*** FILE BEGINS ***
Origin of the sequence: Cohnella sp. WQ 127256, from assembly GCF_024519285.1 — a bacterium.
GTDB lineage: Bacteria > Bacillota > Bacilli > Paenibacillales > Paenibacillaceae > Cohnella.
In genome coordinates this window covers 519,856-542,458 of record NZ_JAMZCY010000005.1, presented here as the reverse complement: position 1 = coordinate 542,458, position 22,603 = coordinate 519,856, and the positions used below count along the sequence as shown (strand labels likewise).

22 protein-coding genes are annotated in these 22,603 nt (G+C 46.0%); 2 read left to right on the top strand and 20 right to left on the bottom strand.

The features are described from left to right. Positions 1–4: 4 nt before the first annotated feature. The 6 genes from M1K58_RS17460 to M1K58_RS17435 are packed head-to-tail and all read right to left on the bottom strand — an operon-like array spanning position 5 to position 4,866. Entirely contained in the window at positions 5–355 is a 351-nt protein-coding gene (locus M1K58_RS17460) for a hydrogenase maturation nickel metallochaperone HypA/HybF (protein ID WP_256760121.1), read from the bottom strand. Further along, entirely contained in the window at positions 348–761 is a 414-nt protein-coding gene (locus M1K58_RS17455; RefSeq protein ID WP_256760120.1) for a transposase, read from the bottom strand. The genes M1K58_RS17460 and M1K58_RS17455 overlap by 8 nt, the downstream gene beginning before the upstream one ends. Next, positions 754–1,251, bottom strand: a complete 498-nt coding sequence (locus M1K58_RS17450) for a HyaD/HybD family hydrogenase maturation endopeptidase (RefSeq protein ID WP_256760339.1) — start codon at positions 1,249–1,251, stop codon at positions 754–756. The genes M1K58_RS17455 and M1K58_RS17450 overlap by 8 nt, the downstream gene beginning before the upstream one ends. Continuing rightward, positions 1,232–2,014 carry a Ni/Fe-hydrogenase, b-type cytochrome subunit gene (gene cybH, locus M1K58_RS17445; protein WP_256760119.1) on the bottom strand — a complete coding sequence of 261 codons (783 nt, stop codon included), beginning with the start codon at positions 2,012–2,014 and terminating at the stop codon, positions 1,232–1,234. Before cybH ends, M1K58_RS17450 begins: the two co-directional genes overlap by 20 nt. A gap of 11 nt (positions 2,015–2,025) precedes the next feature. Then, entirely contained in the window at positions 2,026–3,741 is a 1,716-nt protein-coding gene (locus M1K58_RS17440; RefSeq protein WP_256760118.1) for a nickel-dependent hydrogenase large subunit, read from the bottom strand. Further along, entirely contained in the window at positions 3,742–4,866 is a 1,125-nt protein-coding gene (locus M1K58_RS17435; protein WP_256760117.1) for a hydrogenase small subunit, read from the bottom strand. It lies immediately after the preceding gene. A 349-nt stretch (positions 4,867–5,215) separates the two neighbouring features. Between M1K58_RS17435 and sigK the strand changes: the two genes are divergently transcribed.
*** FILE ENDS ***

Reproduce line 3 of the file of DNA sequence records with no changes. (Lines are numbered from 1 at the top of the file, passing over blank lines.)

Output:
In genome coordinates this window covers 519,856-542,458 of record NZ_JAMZCY010000005.1, presented here as the reverse complement: position 1 = coordinate 542,458, position 22,603 = coordinate 519,856, and the positions used below count along the sequence as shown (strand labels likewise).